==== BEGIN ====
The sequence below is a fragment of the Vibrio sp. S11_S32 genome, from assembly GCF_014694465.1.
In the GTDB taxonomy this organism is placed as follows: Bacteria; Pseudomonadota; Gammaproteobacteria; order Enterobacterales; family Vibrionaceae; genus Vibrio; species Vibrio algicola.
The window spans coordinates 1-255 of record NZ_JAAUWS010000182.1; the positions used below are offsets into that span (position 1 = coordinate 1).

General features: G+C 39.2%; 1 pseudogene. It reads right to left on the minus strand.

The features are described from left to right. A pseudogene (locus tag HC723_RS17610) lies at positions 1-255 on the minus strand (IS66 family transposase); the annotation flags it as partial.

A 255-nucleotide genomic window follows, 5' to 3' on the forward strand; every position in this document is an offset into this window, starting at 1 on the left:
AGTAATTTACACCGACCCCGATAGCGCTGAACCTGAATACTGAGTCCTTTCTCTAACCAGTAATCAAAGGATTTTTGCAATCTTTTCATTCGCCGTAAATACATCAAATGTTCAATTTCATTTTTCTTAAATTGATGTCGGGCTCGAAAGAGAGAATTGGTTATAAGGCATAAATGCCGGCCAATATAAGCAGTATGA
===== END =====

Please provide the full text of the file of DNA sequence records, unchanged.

The sequence below is a fragment of the Vibrio sp. S11_S32 genome, from assembly GCF_014694465.1.
In the GTDB taxonomy this organism is placed as follows: Bacteria; Pseudomonadota; Gammaproteobacteria; order Enterobacterales; family Vibrionaceae; genus Vibrio; species Vibrio algicola.
The window spans coordinates 1-255 of record NZ_JAAUWS010000182.1; the positions used below are offsets into that span (position 1 = coordinate 1).

General features: G+C 39.2%; 1 pseudogene. It reads right to left on the minus strand.

The features are described from left to right. A pseudogene (locus tag HC723_RS17610) lies at positions 1-255 on the minus strand (IS66 family transposase); the annotation flags it as partial.

A 255-nucleotide genomic window follows, 5' to 3' on the forward strand; every position in this document is an offset into this window, starting at 1 on the left:
AGTAATTTACACCGACCCCGATAGCGCTGAACCTGAATACTGAGTCCTTTCTCTAACCAGTAATCAAAGGATTTTTGCAATCTTTTCATTCGCCGTAAATACATCAAATGTTCAATTTCATTTTTCTTAAATTGATGTCGGGCTCGAAAGAGAGAATTGGTTATAAGGCATAAATGCCGGCCAATATAAGCAGTATGA